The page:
(Start at the beginning: GS Nevada Dual-Sport Tour: Day 1)
Day 2 of our Nevada dual-sport tour on BMW GS motorcycles. Up early, we hit the road with a coffee buzz while there’s still a chill in the air. The curves of Walker Pass heat up the tires, and the Mojave Desert warms us to the core before we wolf a big breakfast at the Ranch House Café on US 395. Then it’s north to Big Pine and east over Westgard Pass (CA 168). We knock on the door of the Silver State and it says, “Come on in, I’ve got a couple surprises for you.”
It’s time to dirty up the bikes and Silver Peak does a bang-up job, especially on Mark’s F800GS. A huge sand pit guards access to the road, so it’s go ahead…or go around. Roger takes the first shot, holding his own until hidden ruts turn his R1200GS into a rodeo bull. It isn’t pretty, but he survives the bucking and makes it through. Watching the best rider of the bunch struggle is disconcerting, but I forge ahead on my F800GS until the ruts take over and all hell breaks loose. I manage to stop before it flings me off, then paddle out, another humbled rider. Jim does much the same. Mark isn’t so lucky, foundering halfway through and flopping over, but Roger is there in a snap to help him right the bike and plow on through.
After a breather and damage assessment, it’s up the mountain on a sandy road made firm by recent rain. We cross little gullies and slalom through a litter of piñon pine cones and small branches scattered by the runoff. Torquing to the top in first and second gear, I’m encouraged by how well my loaded 800 handles off the pavement and the traction available from the TKC-80s. This is my first trip with a Giant Loop Great Basin bag, and I’m impressed by how solidly it attaches and how little I notice it.
The ‘town’ of Silver Peak is mostly wreckage – wrecked cars, wrecked houses, wrecked mining equipment, and probably not a few wrecked lives. It clings to a modicum of fame as the only source of lithium in the United States, but looks deserted. My knobs sing out as we hit pavement again, heading north across stark desert to US 6. Tonopah serves up Mexican food for lunch.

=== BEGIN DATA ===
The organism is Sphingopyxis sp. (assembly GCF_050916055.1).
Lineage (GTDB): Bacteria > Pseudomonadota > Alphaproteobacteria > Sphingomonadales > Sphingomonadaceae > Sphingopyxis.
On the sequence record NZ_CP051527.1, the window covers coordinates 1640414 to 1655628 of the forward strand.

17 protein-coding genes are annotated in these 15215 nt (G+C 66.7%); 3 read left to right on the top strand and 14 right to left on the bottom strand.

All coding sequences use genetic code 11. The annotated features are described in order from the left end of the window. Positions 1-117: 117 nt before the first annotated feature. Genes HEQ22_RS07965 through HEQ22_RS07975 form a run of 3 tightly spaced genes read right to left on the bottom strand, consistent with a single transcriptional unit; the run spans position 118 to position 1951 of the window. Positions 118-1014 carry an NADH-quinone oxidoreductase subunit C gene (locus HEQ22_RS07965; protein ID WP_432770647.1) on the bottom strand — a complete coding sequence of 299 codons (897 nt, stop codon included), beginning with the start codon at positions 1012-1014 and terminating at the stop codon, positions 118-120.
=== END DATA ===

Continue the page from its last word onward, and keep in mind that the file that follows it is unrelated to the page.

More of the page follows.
Our plan for the trip is loose, almost non-existent: explore central Nevada and its basin and range topography – north-south mountain ranges separated by wide, shallow basins, or valleys. So now that we’re here, where do we go? Sheaves of maps give endless possibilities, leading to endless committee meetings before we choose a direction. Basic needs – gas and food – will dictate some routes and there are one or two places we don’t want to miss. After that, we’ll trust our instincts. Camping will be wherever we find ourselves, ideally before dark. Yeah, sure.
From Tonopah, we continue north to Belmont, a former silver mining town where the streets are dirt and locals use ATVs to run errands. Late afternoon light tinges everything in gold as we motor north on an empty strip of pavement. Empty of humans, that is – several groups of pronghorns graze at the roadside. In the pronghorn equivalent of a boulevard challenge, one group paces us across the desert at 40 mph.
A campground south of town looks like an army division bivouacked for a month and held Humvee races in the evenings – strike one. With the sun slipping away, we race north to the next one on a wide, gravel road. Arriving after dark, it’s obvious from the glow of campfires that the place is packed. The only vacant campsite is a lumpy weed patch sandwiched between two huge RVs – strike two. A half-mile down the entrance road we take a rocky spur that leads to a rockier clearing in the piñon-juniper. It’s not a home run as camps go, but at least we don’t strike out. Dubbing it Rock Camp, we unload and set out to squelch our road buzz.
Continue reading: GS Nevada Dual-Sport Tour: Day 3